Tools - Safety and General

Old, slightly broken radio.

This is one of the most important tools for most jobs and this particular radio has accompanied me during many projects. It is not an expensive radio (it was free) so it doesn't matter if it gets coated in sawdust (or paint, oil, grease, soil etc).

I also work better or even run on coffee. I am an engineer by profession so I am used to working with a cup of coffee on my desk. Extra care has to be taken in the loft. I have a series of plastic mugs that will not chip or break when knocked (over). I try not to spill, but I am not 100% successful. Also don't saw above or too near to your mug otherwise it will obtain a sprinkling of sawdust. If I am planning on working for a while a fill a flask. This means I can pour half cups, so I can drink it before it goes cold (remember the loft is cold in winter).

Yellow plastic mug of coffee and flask.
Insulated mug

Mary suggested a solution, an insulated mug with a lid (as used by soldiers). The coffee stays hot, the dust stays on the lid and does not form a suspension in the drink and if (when) I knock it, there is only a small hole for the liquid to come out of. This means if I am quick enough, when the mug is full (which is usually the case) when I knock it over I only spill half the beverage before I realise what I have done. I thought this mug was so good, I got another one for at work.

This is a dust mask, a piece of safety equipment. Some people choose not to use protective equipment. It is your body. A dust mask protects your lungs from damage that will only show itself later in life. I wear it when working with insulation, or when sweeping up. Even when I use a dust mask, I find the coffee (see above) is needed to cure a tickly throat. These are only disposable dust masks (about 10 pence each) and they don't stop everything. If you don't believe me, look after blowing your nose!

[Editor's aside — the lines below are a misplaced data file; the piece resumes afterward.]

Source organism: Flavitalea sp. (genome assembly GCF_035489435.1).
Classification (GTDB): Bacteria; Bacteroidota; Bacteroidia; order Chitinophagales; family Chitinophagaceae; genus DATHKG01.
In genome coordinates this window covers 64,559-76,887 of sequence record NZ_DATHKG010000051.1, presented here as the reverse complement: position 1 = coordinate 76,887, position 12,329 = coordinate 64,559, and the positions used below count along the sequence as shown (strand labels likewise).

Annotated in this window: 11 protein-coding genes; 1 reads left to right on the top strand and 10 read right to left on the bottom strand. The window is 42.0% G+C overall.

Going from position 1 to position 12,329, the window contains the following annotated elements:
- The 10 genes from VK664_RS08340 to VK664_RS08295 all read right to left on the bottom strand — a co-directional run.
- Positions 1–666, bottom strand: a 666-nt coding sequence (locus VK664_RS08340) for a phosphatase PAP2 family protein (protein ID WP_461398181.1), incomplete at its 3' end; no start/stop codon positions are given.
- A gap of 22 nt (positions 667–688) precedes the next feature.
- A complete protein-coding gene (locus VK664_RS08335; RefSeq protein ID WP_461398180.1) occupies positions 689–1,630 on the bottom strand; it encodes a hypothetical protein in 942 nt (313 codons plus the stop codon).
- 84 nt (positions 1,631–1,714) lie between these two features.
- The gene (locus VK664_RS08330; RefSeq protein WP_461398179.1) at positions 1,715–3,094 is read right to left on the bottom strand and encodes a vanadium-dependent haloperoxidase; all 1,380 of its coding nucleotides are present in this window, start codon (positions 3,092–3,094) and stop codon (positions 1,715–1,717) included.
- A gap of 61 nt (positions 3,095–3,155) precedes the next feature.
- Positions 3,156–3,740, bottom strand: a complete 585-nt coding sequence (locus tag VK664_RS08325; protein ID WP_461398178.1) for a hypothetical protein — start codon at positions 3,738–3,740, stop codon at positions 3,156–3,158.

Disposable dust mask

I wear goggles when drilling and definitely when routing. Not much is thrown up when drilling but the consequences would be disastrous. Close your eyes. Now keep them closed, forever. Even if your eyes are not permanently damaged, it can be very painful and distressing if you do get anything in your eye. I experienced this when blowing sawdust away, with my eyes open, on another project.

These are disposable plastic gloves. These are very important when working with insulation that is made up of glass fibres (or rock wool). They prevent little painful splinters. If you do get glass fibre on/in your hands, plunge them into hot water. Your pores will open and hopefully most of the fibres can be released.

Disposable plastic gloves

However I have also been advised that this is completely wrong and dangerous and you should use cold water so that the fibres do not get into the pores. Thanks David for the advice. You have to make up your own advice, but best of all, wear gloves and cover the rest of your skin.

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